Top Pregnancy Beauty Issues, Solved
Pregnancy brings with it a host of changes -- most welcome, some not, but almost all temporary. While most of your pregnancy's transformations will leave you feeling like the radiant goddess that you are, some are a bit harder to face. For those, we offer you a few simple solutions. Here they are, your top pregnancy beauty issues solved.
Stretch marks continually top the list of pregnancy beauty issues. While there are countless creams, oils and lotions claiming to reduce the stretch marks typically found on the belly, buttocks, thighs, hips, and/or breasts of pregnant women, there's no evidence that they will make any difference. Your best bet is to maintain a gradual weight gain, stay hydrated and eat a healthy diet. For most women the marks tend to fade (but not vanish) 6 to 12 months after delivery. If they don't -- and you find them bothersome -- there are a variety of treatment options you can discuss with a dermatologist.
Do you suddenly notice bulging, blue veins creeping up your legs? Varicose veins can be both painful and unsightly. To help prevent or minimize them, be sure to exercise regularly, maintain a healthy pregnancy weight, and avoid sitting or standing for long periods. If varicose veins are already present, try compression stockings to improve blood flow. If you're looking for ways to hide your veins while remaining cool and comfortable in hot weather, try maxi dresses, which can accommodate your growing belly and provide extra coverage for your legs. Alternatively, try a slightly longer cropped or flowy palazzo pant with a snug fitting tank. The good news? Varicose veins typically improve within a few months after delivery. If yours don't and you see them as a problem, talk to your doctor about potential treatment options.
Mask of Pregnancy
Mask of pregnancy -- also known as chloasma or melasma -- refers to areas of darkened skin, which sometimes appear in the shape of a mask (hence the name). But despite the moniker, mask of pregnancy can also be found on other areas of the body. While changes in skin pigmentation usually disappear on their own within a few months of delivery, there are a few preventative steps you can take. Throughout your pregnancy be sure to use a broad-spectrum sunblock (SPF 30 or higher) every day, cover up when you're in the sun, and avoid spending long periods of time outside during peak sun hours (typically 10 a.m. to 2 p.m.).
Is pregnancy-induced acne getting in the way of your promised pregnancy glow? While there's no way to prevent the acne that can creep up as a result of your shifting hormones (and increased oil production), there are some simple things you can do to help. Wash your face (and/or other affected areas) daily with a mild cleanser, pat your skin (rather than rub it) dry, use oil-free moisturizers, and buy make-up and other products that are noncomedogenic (won't block pores).
Dry, Itchy Skin
With all the hormonal changes -- not to mention the stretching and pulling -- dry, itchy and even flaky skin is a common complaint among pregnant women. What's more, if you already suffer from skin conditions like eczema you may find that they worsen during pregnancy. Regular use of a hydrating moisturizer can offer some much-needed relief.
Spider veins, varicose veins' smaller cousins, often appear during pregnancy in sunburst- or spider-like patterns. While spider veins typically disappear after delivery -- and don't cause discomfort -- some women choose to cover them with specialized leg make-up or waterproof concealers. Before using any kind of masking product, however, please check to make sure it is safe to use during pregnancy.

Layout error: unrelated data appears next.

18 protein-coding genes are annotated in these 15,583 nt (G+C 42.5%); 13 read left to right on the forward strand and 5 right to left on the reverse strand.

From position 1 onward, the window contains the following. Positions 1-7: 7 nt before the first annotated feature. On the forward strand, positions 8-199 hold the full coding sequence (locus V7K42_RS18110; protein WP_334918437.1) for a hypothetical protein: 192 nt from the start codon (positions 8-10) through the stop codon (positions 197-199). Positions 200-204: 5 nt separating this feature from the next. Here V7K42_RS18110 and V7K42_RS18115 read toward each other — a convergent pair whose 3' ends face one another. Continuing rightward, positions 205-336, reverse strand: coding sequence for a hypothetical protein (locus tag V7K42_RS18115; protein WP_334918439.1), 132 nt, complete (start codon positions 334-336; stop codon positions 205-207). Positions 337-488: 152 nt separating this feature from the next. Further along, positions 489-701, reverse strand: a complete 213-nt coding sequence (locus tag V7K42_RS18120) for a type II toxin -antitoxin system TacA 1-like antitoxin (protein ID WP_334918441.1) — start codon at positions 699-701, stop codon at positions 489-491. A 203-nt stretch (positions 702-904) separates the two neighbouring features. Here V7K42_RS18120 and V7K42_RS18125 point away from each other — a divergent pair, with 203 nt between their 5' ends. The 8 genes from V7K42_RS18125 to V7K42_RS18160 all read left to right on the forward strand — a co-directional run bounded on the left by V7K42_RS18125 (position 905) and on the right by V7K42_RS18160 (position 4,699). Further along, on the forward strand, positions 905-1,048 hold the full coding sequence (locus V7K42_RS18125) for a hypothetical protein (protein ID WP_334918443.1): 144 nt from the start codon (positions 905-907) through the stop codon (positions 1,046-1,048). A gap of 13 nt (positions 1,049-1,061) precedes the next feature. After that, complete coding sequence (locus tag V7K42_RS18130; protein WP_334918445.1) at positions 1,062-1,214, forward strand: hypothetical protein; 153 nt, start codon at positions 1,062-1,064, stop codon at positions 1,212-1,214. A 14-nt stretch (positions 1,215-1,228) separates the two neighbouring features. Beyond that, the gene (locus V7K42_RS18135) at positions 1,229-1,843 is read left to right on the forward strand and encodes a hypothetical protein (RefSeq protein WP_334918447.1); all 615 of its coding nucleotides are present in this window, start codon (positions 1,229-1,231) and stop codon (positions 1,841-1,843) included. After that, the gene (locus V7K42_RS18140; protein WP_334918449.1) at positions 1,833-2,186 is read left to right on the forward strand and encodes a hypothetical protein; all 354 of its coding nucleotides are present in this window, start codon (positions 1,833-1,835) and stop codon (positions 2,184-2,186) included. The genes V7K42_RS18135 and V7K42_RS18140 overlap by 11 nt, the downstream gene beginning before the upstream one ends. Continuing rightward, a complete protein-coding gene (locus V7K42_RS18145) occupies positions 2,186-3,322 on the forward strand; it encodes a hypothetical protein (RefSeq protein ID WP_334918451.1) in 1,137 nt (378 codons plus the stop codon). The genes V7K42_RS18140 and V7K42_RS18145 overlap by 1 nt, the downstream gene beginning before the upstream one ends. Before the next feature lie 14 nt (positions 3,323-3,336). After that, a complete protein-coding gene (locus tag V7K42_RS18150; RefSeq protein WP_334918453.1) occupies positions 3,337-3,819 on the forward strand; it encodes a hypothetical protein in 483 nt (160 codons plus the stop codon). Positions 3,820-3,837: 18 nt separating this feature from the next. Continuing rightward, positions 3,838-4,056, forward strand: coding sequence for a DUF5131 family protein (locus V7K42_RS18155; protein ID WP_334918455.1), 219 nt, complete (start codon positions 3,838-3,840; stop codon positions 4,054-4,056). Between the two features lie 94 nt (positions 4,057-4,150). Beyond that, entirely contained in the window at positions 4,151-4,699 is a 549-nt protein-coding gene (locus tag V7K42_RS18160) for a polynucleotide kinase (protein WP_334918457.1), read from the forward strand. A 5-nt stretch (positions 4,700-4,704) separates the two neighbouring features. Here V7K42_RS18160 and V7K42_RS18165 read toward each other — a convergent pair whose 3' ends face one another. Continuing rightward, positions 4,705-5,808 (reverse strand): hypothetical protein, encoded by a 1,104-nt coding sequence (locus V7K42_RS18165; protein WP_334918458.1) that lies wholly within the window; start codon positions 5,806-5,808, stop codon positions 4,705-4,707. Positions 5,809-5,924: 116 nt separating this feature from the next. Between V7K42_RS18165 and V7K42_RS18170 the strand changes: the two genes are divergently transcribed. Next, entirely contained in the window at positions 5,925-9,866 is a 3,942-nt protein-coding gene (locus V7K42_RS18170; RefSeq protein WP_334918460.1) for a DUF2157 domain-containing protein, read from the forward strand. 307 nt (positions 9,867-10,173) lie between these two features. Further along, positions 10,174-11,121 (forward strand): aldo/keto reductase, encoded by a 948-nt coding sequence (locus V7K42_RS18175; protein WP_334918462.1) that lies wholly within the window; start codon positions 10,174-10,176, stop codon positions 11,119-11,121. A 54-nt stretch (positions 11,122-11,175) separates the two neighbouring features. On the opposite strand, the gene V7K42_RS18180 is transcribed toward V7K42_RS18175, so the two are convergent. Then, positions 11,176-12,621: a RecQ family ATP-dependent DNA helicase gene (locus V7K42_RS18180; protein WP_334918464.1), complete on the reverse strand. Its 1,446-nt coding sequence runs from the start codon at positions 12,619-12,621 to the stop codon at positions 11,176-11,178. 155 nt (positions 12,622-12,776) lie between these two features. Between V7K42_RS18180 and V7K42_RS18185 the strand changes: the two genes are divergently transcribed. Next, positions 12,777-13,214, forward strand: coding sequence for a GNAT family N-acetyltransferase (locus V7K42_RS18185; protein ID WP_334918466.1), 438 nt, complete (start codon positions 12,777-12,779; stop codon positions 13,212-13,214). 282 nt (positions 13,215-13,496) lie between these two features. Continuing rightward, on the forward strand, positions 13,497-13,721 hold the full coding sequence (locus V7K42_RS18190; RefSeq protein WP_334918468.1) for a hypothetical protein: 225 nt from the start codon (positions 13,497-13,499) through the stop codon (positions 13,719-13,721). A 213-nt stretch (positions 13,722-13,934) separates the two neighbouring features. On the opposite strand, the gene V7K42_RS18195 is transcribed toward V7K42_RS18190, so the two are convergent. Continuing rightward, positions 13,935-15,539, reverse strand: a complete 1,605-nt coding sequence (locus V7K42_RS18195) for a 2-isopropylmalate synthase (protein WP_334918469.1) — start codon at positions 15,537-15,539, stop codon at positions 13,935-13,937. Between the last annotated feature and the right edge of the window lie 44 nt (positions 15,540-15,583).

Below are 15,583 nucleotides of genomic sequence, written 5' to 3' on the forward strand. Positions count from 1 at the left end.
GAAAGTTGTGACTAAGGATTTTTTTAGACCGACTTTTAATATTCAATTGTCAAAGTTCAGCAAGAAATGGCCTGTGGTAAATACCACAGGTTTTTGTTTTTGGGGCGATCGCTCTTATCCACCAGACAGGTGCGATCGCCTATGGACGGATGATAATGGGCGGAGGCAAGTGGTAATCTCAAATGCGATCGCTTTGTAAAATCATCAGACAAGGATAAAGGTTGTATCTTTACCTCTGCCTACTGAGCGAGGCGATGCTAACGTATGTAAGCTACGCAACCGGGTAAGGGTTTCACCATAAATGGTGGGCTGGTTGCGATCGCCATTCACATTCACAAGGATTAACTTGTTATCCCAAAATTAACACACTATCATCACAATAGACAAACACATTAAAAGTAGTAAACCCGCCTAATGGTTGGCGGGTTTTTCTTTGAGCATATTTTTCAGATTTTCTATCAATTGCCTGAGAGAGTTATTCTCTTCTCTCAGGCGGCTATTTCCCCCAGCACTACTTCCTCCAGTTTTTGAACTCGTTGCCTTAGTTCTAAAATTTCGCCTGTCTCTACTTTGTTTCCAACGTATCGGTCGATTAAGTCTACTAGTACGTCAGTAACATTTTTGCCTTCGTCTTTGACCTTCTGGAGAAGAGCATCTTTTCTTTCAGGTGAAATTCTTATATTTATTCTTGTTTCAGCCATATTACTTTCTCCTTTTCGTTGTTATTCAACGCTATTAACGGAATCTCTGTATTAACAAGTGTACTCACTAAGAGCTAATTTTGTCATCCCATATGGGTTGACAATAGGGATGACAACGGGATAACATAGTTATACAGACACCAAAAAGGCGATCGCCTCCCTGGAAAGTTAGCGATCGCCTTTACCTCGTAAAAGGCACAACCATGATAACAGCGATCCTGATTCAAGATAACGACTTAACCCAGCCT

During pregnancy, many women experience a darkening of the line that runs from the belly button to the pubic bone. While the line is always present (although often undetectable), during pregnancy it can darken significantly due to an increased production of melanin (pigment). If the darker line bothers you, all you have to do is wait. The line typically fades back to its natural color post-delivery.
Finding hair in all the wrong places? An increase in body hair during pregnancy is completely normal and usually temporary. To rid yourself of the extra fuzz, you can safely wax, tweeze and/or shave during pregnancy. For bleaches, depilatories or more permanent treatments, hold off until your baby is born and you've finished breastfeeding -- or wait to see if the hair leaves on its own post-delivery.
New Clothes Cravings
As any mom will tell you, by the time you reach months eight and nine of your pregnancy, you'd rather take a torch to your (typically limited) maternity wardrobe than put on the same black sweater you've been wearing for the past five months. Wearing the same thing over and over again can get pretty old, but who wants to spend tons of cash on clothes you'll only be able to wear for another month or two? The solution? Accessorize. A pair of funky shoes, a bright scarf or a fun necklace can add some zip and variety to your maternity wardrobe. What's more, you can continue to use the accessories post-pregnancy.
Hair and Nails
Before becoming pregnant you heard tales of luscious locks and nails with super human strength. So why are your nails brittle and your hair dull? While some women's pregnancies are marked by great hair and nails, others find their hair's texture changed and their nails split and torn. For your hair -- whether you're vexed with oily, dry, or suddenly curly hair -- use good quality shampoos, conditioners and styling products. For your nails, use a good moisturizer and protect them during heavy-duty chores.
Katherine West Slevin is a public health consultant and freelance writer. She lives in Washington, DC, with her husband and daughter.
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